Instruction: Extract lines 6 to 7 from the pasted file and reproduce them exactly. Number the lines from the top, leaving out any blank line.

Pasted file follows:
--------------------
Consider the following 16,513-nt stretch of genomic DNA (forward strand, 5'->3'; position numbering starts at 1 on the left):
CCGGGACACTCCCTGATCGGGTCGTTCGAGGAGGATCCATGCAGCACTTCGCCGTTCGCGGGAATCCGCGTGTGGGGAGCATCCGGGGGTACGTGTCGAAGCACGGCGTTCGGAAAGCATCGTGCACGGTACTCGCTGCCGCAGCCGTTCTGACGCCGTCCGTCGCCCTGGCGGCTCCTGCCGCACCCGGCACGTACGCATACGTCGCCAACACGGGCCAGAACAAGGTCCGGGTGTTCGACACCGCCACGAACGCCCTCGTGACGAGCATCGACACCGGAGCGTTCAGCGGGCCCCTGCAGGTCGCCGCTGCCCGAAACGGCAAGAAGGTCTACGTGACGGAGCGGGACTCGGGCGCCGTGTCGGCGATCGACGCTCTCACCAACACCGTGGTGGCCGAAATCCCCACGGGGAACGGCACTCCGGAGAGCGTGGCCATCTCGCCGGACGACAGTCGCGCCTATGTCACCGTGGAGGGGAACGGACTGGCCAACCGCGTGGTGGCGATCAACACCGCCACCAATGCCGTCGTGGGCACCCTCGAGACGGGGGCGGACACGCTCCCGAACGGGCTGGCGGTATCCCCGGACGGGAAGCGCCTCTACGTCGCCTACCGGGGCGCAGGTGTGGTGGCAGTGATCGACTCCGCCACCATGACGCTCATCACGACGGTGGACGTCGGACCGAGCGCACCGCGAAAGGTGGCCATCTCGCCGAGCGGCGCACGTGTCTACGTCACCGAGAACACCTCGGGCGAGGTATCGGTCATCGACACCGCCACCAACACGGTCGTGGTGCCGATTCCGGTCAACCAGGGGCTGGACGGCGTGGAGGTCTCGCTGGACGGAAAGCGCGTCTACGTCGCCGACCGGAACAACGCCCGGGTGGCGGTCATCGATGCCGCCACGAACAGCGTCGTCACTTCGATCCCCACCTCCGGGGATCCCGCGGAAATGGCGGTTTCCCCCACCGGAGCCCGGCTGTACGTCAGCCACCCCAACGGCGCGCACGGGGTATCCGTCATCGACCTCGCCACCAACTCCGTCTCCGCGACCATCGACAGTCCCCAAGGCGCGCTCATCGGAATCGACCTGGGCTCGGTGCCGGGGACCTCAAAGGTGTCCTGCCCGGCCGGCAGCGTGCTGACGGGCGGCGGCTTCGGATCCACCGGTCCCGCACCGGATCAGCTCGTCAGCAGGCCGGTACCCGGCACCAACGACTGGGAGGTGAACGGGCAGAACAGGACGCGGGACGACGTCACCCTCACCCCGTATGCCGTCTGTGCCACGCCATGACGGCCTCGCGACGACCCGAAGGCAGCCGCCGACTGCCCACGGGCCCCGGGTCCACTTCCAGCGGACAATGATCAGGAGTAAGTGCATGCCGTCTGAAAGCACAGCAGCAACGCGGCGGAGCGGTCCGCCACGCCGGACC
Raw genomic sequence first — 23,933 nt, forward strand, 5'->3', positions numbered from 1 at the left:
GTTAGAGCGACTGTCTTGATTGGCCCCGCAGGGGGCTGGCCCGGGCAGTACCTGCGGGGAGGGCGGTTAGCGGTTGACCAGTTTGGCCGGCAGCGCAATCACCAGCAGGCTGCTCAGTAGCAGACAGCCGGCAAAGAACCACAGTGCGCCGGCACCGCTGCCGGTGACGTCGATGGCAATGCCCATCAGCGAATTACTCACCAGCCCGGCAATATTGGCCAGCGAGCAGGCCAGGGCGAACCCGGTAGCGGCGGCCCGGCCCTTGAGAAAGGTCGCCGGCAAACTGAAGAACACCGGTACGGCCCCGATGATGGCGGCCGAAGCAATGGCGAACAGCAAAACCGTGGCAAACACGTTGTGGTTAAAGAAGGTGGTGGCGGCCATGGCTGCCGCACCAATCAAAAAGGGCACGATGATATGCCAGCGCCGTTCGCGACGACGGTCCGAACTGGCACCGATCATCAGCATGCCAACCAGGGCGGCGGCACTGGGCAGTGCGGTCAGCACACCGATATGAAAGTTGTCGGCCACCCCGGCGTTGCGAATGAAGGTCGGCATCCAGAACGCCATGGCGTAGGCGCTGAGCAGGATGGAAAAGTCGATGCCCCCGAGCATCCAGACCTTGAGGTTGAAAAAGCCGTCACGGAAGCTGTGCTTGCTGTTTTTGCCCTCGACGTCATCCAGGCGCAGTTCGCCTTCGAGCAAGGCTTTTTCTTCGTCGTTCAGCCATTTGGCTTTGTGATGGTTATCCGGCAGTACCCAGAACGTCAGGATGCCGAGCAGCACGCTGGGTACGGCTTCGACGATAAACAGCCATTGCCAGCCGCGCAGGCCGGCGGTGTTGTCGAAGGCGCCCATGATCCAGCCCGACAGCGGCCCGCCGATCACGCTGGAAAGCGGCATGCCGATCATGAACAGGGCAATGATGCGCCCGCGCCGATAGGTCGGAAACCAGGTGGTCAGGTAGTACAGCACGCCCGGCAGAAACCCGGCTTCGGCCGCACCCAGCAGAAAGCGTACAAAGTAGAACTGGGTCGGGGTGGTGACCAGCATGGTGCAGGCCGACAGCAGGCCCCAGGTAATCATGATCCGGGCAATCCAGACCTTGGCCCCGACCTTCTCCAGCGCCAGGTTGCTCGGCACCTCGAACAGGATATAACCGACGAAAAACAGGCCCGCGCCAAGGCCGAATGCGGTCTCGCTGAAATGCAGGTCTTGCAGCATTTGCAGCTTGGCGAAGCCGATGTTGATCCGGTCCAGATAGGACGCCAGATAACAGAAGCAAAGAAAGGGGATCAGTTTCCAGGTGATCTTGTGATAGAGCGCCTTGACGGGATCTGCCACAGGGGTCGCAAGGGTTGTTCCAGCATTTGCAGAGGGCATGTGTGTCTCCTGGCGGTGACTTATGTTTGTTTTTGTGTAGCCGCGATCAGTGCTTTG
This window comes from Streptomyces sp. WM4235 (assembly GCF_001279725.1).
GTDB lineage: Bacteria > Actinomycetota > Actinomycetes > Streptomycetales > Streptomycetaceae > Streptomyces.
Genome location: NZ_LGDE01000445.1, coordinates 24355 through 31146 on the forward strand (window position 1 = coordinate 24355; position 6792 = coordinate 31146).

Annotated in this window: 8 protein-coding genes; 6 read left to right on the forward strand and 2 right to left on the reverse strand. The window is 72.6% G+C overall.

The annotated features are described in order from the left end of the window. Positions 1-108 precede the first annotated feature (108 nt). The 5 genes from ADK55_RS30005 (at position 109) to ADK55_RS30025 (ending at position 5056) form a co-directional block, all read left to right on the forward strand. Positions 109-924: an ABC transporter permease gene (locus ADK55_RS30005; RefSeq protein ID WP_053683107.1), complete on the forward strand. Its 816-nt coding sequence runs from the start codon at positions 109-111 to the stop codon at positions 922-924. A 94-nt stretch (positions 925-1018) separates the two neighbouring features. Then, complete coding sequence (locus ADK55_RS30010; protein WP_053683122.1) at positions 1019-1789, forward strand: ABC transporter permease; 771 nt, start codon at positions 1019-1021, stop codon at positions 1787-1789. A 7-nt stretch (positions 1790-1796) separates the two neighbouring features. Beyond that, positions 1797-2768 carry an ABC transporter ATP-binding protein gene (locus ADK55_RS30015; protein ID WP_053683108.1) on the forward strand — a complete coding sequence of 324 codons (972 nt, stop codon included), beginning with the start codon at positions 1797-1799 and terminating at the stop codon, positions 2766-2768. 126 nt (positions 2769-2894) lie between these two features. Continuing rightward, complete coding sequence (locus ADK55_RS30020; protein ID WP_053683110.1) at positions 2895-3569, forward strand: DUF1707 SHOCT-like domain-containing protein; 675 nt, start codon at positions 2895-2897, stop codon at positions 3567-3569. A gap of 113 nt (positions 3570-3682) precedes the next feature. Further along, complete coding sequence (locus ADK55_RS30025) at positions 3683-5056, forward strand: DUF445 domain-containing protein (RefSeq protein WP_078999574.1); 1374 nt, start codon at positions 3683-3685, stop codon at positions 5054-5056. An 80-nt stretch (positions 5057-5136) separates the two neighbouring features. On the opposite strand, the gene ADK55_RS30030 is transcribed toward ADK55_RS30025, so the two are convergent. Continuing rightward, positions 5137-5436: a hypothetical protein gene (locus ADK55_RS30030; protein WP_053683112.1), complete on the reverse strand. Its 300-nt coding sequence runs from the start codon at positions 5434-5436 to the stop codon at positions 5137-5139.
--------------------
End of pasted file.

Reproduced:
GTDB lineage: Bacteria > Actinomycetota > Actinomycetes > Streptomycetales > Streptomycetaceae > Streptomyces.
Genome location: NZ_LGDE01000445.1, coordinates 24355 through 31146 on the forward strand (window position 1 = coordinate 24355; position 6792 = coordinate 31146).